Hank, a solitary man living a dull existence in the sleepy Southern town, raises eyebrows when he develops a questionable relationship with Josie, a recently transplanted high school student.

Hank (Dylan McDermott) lives a quiet life. The resident of a sleepy, yet tight-knit klatch of apartments in the middle of rural Texas, he whiles away his existence by fishing in the local lake for dinner, guzzling whiskey, and spending time with his turtles. Occasionally neighbors Martha (Robin Bartlett) and Gordie (Kurt Fuller) check in on him and say hello. Just about the most exciting thing that happens, if you even want to call it that, are the occasional run-ins Hank has with local teen Gator (Daeg Faerch) and his crew.

All of this changes when emancipated teen Josie (Sophie Turner) moves into the apartment across the way from Hank and begins finishing her senior year at the local high school. The interactions are innocent at first. Josie brings a much-needed breath of fresh air to the sleepy berg, inciting lively conversation and even a cook-out. Then Hank and Josie begin to bond. The optics are a little off though. Hank is a 40-something man living alone, and Josie an independent 18-year old that oozes innocent sensuality.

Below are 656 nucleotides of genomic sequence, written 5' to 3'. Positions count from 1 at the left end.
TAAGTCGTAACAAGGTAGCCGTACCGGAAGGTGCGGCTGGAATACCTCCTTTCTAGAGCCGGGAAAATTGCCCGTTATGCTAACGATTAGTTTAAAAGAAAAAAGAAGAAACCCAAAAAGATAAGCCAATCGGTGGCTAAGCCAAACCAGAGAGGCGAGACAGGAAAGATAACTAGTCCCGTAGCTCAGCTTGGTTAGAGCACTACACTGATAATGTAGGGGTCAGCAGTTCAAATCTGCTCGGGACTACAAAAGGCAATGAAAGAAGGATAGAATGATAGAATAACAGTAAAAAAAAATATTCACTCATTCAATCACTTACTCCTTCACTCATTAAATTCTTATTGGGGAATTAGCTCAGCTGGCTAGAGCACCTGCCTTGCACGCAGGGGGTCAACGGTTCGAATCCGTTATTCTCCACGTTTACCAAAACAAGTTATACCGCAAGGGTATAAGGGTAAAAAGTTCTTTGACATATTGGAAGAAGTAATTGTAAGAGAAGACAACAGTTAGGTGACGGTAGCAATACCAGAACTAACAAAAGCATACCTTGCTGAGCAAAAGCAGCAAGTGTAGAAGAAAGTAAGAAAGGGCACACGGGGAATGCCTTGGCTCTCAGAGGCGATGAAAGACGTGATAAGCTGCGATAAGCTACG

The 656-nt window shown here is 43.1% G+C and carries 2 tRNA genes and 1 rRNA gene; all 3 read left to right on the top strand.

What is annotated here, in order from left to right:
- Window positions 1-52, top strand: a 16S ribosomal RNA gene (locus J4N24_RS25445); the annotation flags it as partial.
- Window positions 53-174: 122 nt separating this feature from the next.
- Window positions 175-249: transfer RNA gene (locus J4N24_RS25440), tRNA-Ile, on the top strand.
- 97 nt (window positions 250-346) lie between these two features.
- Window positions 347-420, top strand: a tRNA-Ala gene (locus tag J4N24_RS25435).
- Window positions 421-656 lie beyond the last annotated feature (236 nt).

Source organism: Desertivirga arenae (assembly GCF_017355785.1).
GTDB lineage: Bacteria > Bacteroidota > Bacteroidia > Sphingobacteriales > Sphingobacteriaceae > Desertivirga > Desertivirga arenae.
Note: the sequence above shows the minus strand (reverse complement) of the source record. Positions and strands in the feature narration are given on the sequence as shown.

Then Hank and Josie begin to bond. The optics are a little off…”

It’s impressive how very subtly writer Anthony Ragnone II introduces conflict. Everything seems totally normal until it’s not and by that point, things are too far gone to save. Josie takes its Texas time meandering through the three-act structure that we’ve come to expect and the effect is actually an interesting thing to see happen in retrospect.

Of course, there is conflict, a reason for the action, but to go too much into it would rob the film of its subtle power to surprise. Turner’s Josie is a disarming character who you are immediately drawn to without falling into the usual cliches. McDermott plays the leading man with a brooding, resigned silence that just makes me want to see more of him. The stand out of the film, however, is Bartlett’s Martha. The loving busybody that looks after all in her orbit seems to glow with a maternal warmth effortlessly, making her all the more empathetic.

Eric England capably directs a smooth movie with a light touch that packs a punch. His choice in the use of a rich, down-home score is a nice bit of juxtaposition and makes one wonder what the heck he was going for. It works to mislead expectation nicely. This quiet little thriller doesn’t easily fit into a category and that’s a shame. It’s original, and a compelling watch that may not get the attention it deserves.

My advice is to see it. This is a polished little movie with a tight cast, a good script, fine performances, and a director who knows what he is doing. It isn’t a thrill ride of a movie, but more of a lazy boat ride leading to the falls.

Josie (2017) Directed by Eric England. Written by  Anthony Ragnone II. Starring Sophie Turner, Dylan McDermott, Daeg Faerch.

Josie is worth Matinee (***)

Norm’s Rating System: Full Price (****), Matinee (***), VOD (**), Don’t Bother (*)

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